Connect to share and comment

Mexico's mayors are under the gangster gun

Two out of five town halls remain threatened by organized crime, after dozens of mayors have been murdered or gone missing in more than six years of drug war.

Mexico mayor 2013 10 11Enlarge
The August 2010 funeral for Edelmiro Cavazos, former mayor of Santiago in Nuevo Leon state, Mexico, one of dozens of town hall leaders slain in the past six years of grisly drug war violence. (Dario Leon/AFP/Getty Images)

MEXICO CITY, Mexico — Ygnacio Lopez is hunching on a blanketed cot in a tent outside the senate, starving himself on behalf of his country's besieged mayors.

The 61-year-old mayor of a lakeside township in the highlands northwest of Mexico City, Lopez is pressing for more government funds and greater protection from gangland extortion for the nation’s 2,400 mayors.

The two seemingly disparate demands go hand in glove, he says.

Mexico, Latin America’s second-largest economy, is one of the region’s stingiest countries when it comes to the share of public revenue that goes to mayors’ coffers.

Now, the shortchanged municipal treasuries are being sucked drier by gangsters’ demands for public works contracts and a cut of everything spent by city halls.

"We have very little money to begin with," Lopez tells GlobalPost, his soft voice barely heard above the traffic snarled in one of the capital's busier downtown intersections. "With this extra charge over us we can't manage our situation."

Municipal officials have occupied the more vulnerable trenches in the government's nearly seven-year US-backed war against drug cartels that's killed more than 70,000 people and left many thousands more missing or presumed dead.

Poorly paid, armed, trained and vetted, Mexico's local police forces prove easy for the gangs to bend or break. Left to fend for themselves, even honest mayors and city councils are forced to cede contracts to the gangs’ preferred companies. Many pay extortion to the gangsters.

Mayors hire police chiefs and rank-and-file officers alike at the thugs' insistence. State and federal officials offer the mayors scant added protection.

"Forty percent of the country's municipalities are threatened by organized crime," Leticia Quezada, president of the National Confederation of Municipalities, tells the Mexico City newspaper Reforma.

Ignoring the gangs’ demands also often means death. More than 45 mayors have been murdered and 30 have gone missing in the past six years, according to Quezada's confederation, an umbrella group that represents most of the country's local governments.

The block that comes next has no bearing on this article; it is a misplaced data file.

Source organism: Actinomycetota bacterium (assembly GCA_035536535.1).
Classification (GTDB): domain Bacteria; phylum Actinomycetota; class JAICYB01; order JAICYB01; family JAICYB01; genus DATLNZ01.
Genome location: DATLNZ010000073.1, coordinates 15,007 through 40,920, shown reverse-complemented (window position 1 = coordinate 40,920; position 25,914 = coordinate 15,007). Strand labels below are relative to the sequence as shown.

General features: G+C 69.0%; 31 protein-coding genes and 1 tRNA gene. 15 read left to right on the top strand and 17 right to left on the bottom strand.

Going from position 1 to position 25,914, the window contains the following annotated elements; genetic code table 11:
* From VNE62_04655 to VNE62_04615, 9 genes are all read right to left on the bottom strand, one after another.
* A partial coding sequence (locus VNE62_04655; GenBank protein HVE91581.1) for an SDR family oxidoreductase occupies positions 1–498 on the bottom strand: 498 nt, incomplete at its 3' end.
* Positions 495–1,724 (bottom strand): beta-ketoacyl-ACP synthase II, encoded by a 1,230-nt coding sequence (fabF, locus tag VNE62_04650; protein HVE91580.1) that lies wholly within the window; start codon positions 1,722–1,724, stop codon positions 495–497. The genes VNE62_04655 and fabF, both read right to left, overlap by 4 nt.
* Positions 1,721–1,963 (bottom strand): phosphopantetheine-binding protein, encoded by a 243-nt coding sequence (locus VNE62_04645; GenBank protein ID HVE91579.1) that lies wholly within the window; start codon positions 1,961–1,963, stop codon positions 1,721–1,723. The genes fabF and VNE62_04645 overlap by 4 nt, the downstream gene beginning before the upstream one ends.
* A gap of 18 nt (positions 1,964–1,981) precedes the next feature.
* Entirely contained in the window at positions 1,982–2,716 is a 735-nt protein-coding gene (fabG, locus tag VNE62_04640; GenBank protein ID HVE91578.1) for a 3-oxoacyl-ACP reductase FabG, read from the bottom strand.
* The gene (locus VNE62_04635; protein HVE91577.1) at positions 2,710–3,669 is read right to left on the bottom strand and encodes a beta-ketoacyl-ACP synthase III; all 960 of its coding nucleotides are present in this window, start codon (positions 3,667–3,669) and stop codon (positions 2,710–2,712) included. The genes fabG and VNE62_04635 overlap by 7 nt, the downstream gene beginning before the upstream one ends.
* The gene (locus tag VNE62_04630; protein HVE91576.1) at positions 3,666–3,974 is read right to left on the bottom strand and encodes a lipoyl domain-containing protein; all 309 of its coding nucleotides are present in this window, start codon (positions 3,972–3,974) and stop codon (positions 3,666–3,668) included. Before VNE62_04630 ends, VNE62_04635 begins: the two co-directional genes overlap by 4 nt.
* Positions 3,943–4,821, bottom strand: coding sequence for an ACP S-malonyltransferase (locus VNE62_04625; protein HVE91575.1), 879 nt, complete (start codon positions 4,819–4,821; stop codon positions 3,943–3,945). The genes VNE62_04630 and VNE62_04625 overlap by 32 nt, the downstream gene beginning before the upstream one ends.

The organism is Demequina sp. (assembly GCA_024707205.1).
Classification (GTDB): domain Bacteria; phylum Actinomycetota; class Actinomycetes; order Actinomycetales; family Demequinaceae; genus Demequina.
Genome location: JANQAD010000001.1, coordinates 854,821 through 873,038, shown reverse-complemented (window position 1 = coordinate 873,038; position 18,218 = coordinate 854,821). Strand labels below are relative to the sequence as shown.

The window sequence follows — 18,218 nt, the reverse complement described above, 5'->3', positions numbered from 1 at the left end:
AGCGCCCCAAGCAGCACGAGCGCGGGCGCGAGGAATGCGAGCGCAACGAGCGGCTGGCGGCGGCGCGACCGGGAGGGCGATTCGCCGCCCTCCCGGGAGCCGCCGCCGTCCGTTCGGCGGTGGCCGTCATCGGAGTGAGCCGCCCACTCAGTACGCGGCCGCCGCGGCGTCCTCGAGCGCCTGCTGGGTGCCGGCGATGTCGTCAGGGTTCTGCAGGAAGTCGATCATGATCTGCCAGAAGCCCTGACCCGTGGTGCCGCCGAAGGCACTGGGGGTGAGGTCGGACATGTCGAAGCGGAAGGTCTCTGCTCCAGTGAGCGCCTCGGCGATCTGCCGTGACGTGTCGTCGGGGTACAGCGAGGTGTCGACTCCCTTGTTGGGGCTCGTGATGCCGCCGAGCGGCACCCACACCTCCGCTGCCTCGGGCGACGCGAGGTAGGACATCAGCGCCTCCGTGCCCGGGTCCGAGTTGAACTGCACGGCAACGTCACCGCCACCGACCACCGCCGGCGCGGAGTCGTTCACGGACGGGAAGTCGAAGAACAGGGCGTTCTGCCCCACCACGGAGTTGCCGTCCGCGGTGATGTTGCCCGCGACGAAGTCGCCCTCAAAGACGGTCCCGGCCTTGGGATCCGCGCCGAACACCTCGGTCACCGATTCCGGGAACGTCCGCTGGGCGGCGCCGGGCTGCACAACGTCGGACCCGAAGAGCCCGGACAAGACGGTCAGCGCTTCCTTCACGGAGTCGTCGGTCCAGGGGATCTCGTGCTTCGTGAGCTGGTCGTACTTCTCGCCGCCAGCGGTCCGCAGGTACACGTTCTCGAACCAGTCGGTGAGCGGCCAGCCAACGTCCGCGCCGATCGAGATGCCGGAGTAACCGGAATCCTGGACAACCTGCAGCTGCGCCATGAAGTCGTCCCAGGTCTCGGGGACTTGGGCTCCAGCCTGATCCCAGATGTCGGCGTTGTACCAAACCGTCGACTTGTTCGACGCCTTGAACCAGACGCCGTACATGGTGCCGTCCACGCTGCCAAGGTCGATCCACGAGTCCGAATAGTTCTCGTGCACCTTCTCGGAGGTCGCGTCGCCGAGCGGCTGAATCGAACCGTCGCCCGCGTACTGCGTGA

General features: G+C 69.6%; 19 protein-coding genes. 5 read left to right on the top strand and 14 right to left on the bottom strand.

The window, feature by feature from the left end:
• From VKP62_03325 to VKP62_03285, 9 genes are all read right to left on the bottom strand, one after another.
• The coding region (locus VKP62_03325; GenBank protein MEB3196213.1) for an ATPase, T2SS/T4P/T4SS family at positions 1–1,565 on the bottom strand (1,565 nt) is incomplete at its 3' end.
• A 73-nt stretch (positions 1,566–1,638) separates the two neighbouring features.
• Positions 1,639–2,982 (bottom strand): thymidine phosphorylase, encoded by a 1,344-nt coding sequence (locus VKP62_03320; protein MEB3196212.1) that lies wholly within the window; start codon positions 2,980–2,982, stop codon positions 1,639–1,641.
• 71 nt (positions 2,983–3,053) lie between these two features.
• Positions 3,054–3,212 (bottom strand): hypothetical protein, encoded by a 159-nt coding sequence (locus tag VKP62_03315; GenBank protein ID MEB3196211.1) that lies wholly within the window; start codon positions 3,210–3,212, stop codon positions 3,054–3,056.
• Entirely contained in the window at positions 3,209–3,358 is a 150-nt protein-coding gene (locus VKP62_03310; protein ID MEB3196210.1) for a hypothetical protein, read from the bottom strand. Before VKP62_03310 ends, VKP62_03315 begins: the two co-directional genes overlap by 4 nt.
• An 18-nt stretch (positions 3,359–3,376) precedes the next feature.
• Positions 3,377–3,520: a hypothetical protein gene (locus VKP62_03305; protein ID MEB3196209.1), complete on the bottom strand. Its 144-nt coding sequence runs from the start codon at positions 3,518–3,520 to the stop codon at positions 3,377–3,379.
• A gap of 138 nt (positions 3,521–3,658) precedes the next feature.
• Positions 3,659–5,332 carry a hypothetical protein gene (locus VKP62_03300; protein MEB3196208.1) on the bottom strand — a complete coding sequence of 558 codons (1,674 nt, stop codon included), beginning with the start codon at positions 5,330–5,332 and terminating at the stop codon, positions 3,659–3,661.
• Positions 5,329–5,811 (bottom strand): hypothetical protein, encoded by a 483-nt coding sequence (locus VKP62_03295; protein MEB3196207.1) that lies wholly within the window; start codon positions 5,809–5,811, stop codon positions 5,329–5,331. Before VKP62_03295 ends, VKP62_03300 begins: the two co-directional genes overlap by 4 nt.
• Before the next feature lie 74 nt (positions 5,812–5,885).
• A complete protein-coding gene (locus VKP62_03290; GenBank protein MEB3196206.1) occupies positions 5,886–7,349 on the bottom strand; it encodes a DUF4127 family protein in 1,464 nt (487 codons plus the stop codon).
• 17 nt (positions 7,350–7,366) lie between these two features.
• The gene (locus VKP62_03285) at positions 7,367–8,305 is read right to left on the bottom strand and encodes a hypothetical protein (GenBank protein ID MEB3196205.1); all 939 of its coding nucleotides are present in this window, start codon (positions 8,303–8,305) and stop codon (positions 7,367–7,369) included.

Citing the criminal threats faced by mayors, the nonpartisan confederation is demanding greater revenue sharing as congress debates tax and spending reforms proposed by President Enrique Peña Nieto.

City council members, police chiefs and several thousand local officers have been murdered as well.

"We want to have a peaceful town. Everything is in your hands," an off-camera voice tells a visibly frightened Inacio de Jesus Valladares, mayor of the rural Guerrero state town of Teloloapan, in a video posted to YouTube a year ago, presumably by his abductors. "We want you to commit to us."

In the video, Valladares' captors, reportedly members of the vicious La Familia gang, press him to name their pick as his town’s new security chief. Looking like a beaten puppy, the mayor readily agrees, saying he prefers a police force that’s "neutral" in the local underworld rivalries.

Gangsters had killed more than a dozen Teloloapan police officers in the months leading up to Valladares' election in July 2012. Last spring, after security forces slayed a local gang leader, suspected gang members ambushed and killed a handful of state policemen near the town.

Such control of local officials has helped spur a self-defense movement sweeping crime-besieged parts of both Michoacan and Guerrero states this year. Volunteer militias have driven elected mayors out of a handful of Michoacan towns, accusing them of connivance with the gangs. Regular police forces have been replaced by vigilante gunmen, answerable to activist juntas that critics say often respond to other gangland pressures.

The quirky and violent Knights Templar organization tightly controls the swath of Mexico that includes Lopez's town, Santa Ana Maya, on the shore of Lake Cuitzeo. The Templar's hegemony has meant relative peace in the area, since there’s little need to battle rivals there.

Though peaceful, the control leads to widespread, if largely unmentioned, extortion. Anyone out of step with the gunmen faces an uncertain future.

Gunmen on Wednesday killed the police chief of the town of Puruandiro, a few dozen miles from Santa Ana Maya, reportedly pumping 50 bullets into him. Lesson given, lesson learned.

"No one can guarantee their own life. You have to take precautions," Lopez says, shrugging.

"We are on the knife's edge. I can be talking with you here today and in a few weeks you could be reading my death notice."

http://www.globalpost.com/dispatch/news/regions/americas/mexico/131011/mexican-mayors-drug-war